Hank Phillippi Ryan’s The Other Woman is timely, taking place in the middle of a senatorial campaign that closely resembles the real one currently going on in Massachusetts. It’s a great hook, and the brief glimpses into the life of a candidate during the run up to November are exciting and tension-filled. But in spite of its ties to the current political climate, the novel is a standard crime thriller, where a large cast pieces together a mystery that threatens to bury them all.
In the middle of that mystery are Jane Ryland and Jake Brogan, a journalist and detective whose romantic ties are an ongoing source of trouble. After refusing to reveal a source on a high-profile story, Jane loses her job on a local news show. In an act of desperation, she becomes a newspaper reporter. Once she’s sent to cover the senatorial election, she finds that Owen Lassiter, the former Massachusetts governor vying for the seat, may be having an affair. Meanwhile, Jake investigates a series of drownings that look like a serial killer’s work. The victims have ties to the senate campaign and the story that got Jane fired, leading Jane and Jake to bounce off each other as the plot progresses, all while dodging their feelings for each another in an effort to remain professional.
Ryan begins Jane and Jake’s stories with many balls already in the air, but keeps adding twists and dead ends as she goes. It’s a joy to see so many well-plotted stories move together in a cohesive way, and she has a knack for making even red herrings come to a comfortable conclusion. No mystery in The Other Woman is particularly baffling, but the sheer number of them—and their believable resolutions—is impressive.
Likewise, Ryan’s use of her own experience in a campaign office—she has been a U.S. Senate staffer and is currently a reporter for NBC in Boston—gives the scenes inside Lassiter’s headquarters an authentic feel. Modern politics’ ability to turn on a dime is aptly used to move this thriller forward, and Ryan recreates the actual tension of living inside a campaign. All the political double-crossing, lies, and power grabs in The Other Woman are enough for their own story, but here, they augment the murder mystery, giving the book a gripping vérité.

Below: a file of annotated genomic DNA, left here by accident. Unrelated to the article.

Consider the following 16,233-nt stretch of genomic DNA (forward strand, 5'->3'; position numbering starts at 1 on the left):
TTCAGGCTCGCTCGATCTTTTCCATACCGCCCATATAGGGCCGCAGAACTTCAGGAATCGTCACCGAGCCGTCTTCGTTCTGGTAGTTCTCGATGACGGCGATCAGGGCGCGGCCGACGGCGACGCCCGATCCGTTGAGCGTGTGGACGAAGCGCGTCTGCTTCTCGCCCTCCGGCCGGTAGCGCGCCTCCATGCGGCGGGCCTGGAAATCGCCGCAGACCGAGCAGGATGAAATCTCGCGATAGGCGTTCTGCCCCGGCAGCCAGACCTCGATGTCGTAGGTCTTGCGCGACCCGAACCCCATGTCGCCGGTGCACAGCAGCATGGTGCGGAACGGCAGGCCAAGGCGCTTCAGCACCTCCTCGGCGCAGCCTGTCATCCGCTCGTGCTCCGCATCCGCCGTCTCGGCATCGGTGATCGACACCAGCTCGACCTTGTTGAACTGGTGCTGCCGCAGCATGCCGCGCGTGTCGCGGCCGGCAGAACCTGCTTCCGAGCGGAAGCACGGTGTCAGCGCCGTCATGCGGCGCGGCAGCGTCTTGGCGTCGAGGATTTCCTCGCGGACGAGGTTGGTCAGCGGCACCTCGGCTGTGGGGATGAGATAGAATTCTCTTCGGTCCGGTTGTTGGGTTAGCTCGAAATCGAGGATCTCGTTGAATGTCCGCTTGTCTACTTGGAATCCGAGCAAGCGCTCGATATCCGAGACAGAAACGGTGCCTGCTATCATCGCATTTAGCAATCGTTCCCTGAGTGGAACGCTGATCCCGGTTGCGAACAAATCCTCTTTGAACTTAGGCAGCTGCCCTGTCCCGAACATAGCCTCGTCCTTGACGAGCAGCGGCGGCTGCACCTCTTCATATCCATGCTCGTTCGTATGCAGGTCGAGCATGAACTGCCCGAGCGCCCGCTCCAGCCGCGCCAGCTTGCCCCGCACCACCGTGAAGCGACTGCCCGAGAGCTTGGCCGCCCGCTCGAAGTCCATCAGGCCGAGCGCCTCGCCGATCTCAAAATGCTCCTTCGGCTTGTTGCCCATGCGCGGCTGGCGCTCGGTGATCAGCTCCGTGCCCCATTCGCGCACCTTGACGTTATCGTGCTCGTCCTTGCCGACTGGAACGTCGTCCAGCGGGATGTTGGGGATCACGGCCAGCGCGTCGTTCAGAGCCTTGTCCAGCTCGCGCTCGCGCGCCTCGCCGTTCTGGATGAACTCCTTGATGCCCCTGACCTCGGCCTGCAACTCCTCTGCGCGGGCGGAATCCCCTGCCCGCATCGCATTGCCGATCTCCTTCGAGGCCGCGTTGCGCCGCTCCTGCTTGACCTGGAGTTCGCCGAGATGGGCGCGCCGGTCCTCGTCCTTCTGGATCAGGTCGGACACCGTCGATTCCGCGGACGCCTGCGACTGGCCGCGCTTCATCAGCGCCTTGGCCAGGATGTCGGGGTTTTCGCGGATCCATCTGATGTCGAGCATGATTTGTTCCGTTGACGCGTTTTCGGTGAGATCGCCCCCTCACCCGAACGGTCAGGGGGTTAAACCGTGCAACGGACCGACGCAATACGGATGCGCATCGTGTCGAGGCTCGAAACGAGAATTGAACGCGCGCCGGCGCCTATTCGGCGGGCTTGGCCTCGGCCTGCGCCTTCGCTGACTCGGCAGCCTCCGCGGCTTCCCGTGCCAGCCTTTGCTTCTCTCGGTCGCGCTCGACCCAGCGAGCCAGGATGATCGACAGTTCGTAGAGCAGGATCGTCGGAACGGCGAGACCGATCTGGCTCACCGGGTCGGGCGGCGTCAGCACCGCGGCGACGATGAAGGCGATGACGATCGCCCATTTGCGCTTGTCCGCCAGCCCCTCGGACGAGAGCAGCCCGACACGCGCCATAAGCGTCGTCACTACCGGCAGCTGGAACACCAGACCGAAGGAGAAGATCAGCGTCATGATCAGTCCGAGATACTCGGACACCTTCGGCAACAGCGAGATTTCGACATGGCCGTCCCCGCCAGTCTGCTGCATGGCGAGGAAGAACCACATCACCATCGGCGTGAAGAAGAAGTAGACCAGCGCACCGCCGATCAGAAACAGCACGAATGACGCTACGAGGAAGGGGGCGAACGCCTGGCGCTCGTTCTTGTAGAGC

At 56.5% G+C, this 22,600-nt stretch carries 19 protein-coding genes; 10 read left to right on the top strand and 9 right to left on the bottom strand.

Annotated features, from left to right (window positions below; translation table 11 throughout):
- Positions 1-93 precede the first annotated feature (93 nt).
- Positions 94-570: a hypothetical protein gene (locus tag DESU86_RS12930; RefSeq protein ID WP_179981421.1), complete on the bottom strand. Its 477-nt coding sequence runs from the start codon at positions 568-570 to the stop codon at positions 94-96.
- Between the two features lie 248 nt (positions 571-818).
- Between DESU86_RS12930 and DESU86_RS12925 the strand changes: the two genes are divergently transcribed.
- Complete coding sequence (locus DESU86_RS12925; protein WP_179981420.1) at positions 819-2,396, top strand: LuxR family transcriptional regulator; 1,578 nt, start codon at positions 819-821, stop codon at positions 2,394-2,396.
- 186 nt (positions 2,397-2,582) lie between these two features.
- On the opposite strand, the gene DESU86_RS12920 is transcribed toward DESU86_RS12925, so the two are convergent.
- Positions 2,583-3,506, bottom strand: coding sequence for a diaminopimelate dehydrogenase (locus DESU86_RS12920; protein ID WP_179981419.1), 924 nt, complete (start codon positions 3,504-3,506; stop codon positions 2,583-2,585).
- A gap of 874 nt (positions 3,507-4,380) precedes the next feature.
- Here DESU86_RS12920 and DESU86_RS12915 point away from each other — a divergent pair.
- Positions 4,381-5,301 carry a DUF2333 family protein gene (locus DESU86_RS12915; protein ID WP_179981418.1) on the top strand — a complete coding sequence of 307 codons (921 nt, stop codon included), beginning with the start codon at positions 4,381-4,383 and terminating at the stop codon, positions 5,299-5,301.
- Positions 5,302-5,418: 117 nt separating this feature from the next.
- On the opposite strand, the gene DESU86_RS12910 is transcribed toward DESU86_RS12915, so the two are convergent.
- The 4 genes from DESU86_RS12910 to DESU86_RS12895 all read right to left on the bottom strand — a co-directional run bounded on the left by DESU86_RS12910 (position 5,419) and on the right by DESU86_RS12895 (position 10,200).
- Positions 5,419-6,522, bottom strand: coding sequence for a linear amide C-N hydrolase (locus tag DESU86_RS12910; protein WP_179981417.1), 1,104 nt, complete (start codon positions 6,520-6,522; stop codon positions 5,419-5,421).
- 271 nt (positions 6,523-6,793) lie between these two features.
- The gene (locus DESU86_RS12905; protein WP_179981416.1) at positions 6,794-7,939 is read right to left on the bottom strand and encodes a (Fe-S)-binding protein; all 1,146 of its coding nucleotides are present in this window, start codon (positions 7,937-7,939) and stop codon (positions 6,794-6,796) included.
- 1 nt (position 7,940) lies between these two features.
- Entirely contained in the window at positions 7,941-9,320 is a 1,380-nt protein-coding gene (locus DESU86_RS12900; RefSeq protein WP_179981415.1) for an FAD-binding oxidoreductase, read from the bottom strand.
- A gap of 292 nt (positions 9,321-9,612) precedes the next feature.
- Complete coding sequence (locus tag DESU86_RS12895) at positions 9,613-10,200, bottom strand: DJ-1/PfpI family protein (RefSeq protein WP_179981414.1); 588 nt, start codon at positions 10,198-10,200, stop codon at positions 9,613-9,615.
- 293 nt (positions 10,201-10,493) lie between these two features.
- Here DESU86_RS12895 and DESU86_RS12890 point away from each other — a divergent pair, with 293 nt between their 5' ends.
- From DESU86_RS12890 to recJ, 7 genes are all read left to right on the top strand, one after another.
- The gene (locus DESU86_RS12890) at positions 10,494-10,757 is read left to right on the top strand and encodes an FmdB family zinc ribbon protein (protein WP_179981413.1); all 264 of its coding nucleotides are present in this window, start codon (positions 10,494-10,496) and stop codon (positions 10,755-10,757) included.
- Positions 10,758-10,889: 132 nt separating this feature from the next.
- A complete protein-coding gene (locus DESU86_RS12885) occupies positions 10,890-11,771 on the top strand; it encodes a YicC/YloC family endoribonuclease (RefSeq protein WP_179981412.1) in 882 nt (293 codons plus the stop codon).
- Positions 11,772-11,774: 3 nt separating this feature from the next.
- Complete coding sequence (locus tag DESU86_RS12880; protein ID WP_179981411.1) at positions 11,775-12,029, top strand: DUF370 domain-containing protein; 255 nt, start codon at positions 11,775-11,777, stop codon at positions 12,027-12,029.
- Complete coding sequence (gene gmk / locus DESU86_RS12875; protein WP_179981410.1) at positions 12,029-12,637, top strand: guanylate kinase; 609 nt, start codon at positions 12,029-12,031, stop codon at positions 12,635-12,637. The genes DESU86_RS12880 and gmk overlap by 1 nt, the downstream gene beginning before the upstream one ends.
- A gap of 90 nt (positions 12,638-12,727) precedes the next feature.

Unfortunately, plot and politics are what Ryan does best, and the rest of The Other Woman doesn’t live up to them. Jane and Jake’s relationship is meant to provide romantic tension with a “will they/won’t they?” plot, but Ryan’s depiction is so repetitive, it quickly becomes irritating. Every time Jane thinks of Jake, up pops a description of his hunky body, or a thought about whether they could ever be together. The occasional reminder of their mutual attraction is fine, but Ryan goes overboard. It’s unclear what brought them together in the first place, aside from the fact that they’re both young, attractive, and single, which makes it hard to care whether they decide to start a relationship against their better judgment.
Lack of motivation is a problem for much of The Other Woman’s cast. No one acts in a totally unbelievable manner, but no one’s reasons ever feel adequately explained—Jane and Jake’s mutual interest is the best example. Paper-thin characterization is common to most crime thrillers, but since Ryan harps on particular relationships among the cast, the lack of depth in her players is all the more glaring. Nonetheless, her masterful plotting goes a long way toward covering up any issues with character. The Other Woman is such a propulsive read that the awkward character beats can’t slow it down, and Ryan deftly pulls the story through her endless mysteries to a rousing conclusion.